What Is Hypothyroidism?
Hypothyroidism is a medical condition that results in an underactive thyroid gland. The thyroid gland is a butterfly-shaped organ located in the neck, and it releases thyroid hormones that the body uses to regulate metabolism, breathing, heart rate, and other vital functions.
Hypothyroidism prevents the thyroid gland from producing sufficient amounts of thyroid hormones. In this instance, the body lacks the necessary thyroid hormones to keep different body functions running properly.
Hypothyroidism can occur at any time, and there are many reasons why hypothyroidism occurs, including:
- Autoimmune Disease: An autoimmune disorder causes the body to produce antibodies that attack the immune system.
- Thyroid Surgery: The removal of a portion of the thyroid gland or the entire thyroid may reduce a person’s thyroid hormone production, leading to permanent hypothyroidism.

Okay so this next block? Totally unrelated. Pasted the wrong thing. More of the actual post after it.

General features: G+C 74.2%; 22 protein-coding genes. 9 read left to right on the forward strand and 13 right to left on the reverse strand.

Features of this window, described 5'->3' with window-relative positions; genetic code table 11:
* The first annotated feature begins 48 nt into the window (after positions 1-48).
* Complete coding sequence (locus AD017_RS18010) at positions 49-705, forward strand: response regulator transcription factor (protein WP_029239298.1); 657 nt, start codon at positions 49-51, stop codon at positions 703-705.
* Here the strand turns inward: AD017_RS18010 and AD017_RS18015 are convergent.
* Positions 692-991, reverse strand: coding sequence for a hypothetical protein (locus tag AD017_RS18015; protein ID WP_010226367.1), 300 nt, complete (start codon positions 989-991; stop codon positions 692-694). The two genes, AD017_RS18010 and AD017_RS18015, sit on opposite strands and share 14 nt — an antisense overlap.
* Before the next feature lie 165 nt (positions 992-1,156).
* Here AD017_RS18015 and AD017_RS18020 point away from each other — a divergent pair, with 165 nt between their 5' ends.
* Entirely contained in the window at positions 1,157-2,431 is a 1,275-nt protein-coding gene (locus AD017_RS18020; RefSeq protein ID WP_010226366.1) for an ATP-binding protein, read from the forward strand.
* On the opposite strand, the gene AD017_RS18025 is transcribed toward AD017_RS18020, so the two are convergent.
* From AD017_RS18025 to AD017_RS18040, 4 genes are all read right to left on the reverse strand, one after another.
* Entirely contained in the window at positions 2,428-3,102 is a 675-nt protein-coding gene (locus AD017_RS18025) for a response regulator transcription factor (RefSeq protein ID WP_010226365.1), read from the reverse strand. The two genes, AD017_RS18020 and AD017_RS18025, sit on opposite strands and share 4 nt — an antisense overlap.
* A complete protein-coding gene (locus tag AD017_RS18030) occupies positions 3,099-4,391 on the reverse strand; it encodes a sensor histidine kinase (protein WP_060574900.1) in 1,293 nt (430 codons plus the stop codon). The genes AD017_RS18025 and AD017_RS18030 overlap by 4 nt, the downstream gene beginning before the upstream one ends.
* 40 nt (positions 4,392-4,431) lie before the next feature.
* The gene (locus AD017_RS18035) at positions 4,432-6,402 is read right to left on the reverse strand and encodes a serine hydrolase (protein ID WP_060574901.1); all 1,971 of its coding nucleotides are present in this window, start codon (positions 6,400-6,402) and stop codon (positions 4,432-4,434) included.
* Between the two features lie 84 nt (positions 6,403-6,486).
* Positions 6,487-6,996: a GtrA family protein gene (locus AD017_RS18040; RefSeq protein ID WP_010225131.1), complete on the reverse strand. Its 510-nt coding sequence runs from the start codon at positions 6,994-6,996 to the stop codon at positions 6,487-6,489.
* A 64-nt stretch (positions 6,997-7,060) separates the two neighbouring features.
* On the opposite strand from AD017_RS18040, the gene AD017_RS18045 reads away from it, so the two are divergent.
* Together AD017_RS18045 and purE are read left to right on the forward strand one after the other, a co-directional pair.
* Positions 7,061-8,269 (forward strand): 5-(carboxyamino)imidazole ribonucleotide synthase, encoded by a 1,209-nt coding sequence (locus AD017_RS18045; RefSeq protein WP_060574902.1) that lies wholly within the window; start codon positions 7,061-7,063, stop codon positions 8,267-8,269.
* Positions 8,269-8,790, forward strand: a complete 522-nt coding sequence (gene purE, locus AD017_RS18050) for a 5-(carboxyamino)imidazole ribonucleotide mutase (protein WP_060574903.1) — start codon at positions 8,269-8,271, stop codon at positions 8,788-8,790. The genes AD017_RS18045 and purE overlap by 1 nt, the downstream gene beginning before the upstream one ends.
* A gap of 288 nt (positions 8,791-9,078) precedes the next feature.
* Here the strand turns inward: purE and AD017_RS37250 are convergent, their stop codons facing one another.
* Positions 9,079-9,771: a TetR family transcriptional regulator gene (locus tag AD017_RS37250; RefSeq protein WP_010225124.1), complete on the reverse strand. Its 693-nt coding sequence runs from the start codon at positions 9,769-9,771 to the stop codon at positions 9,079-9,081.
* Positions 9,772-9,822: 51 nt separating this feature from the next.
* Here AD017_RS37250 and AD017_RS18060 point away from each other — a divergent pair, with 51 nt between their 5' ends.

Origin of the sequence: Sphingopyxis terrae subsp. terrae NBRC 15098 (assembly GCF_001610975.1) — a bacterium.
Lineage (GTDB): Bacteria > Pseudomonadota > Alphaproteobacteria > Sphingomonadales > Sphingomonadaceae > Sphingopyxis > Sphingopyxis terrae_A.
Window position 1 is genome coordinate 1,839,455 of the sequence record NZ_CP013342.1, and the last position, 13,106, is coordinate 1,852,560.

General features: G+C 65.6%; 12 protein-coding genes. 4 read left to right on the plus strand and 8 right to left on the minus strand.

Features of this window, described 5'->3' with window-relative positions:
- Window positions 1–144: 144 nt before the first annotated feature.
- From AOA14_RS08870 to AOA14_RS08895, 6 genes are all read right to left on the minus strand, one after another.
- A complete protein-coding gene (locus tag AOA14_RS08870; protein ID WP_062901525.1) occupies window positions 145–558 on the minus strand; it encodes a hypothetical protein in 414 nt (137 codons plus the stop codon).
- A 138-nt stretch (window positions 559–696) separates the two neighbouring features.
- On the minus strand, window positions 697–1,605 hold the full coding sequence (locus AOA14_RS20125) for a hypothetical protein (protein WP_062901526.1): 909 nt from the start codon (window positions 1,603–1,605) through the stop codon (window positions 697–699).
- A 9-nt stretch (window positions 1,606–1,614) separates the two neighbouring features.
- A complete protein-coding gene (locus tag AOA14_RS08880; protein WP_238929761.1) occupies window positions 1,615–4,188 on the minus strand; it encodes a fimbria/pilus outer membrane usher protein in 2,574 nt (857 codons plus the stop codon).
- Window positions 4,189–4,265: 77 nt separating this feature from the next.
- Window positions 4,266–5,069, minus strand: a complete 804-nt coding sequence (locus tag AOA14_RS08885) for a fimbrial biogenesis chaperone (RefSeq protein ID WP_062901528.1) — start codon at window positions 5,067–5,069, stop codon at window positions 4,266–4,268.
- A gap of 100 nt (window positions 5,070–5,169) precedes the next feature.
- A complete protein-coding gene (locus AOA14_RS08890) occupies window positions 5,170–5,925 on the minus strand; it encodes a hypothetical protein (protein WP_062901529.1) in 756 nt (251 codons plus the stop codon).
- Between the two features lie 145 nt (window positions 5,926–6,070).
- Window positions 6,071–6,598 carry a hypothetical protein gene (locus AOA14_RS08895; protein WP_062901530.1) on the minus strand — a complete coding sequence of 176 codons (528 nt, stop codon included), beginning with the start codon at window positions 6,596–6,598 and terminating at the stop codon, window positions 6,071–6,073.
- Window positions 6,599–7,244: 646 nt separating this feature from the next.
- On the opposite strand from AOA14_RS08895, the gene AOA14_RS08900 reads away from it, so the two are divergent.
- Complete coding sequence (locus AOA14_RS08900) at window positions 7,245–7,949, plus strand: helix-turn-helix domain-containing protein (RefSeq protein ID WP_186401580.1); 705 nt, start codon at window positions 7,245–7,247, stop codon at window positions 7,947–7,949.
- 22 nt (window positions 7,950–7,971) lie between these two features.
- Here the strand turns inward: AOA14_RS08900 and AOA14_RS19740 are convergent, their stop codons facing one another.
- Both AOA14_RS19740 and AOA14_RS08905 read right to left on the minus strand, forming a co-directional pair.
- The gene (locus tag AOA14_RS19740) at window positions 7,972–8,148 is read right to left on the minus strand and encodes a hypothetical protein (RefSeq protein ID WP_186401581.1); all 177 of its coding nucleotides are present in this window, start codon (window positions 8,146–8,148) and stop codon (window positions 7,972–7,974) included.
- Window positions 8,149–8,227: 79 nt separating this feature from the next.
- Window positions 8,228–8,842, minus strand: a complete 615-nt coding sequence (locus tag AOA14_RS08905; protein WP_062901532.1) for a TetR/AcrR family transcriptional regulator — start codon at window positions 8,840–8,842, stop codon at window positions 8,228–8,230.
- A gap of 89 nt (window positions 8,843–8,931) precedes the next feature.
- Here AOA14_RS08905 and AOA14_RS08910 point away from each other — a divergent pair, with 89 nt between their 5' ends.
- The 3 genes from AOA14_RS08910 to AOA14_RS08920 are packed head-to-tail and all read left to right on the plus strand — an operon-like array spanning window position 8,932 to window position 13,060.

- Radiation Therapy: The use of radiation to treat head and neck cancers sometimes affects the thyroid gland and leads to hypothyroidism.
- Medication: Lithium and other medications used to treat psychiatric disorders may contribute to hypothyroidism.
In rare cases, hypothyroidism also affects those who are dealing with a pituitary disorder, pregnancy, iodine deficiency, or congenital disease. Meanwhile, no one is immune to hypothyroidism — in fact, the condition affects men, women, and children. But hypothyroidism is treatable, and if the warning signs are identified then one can take the necessary steps to safely and effectively treat the condition.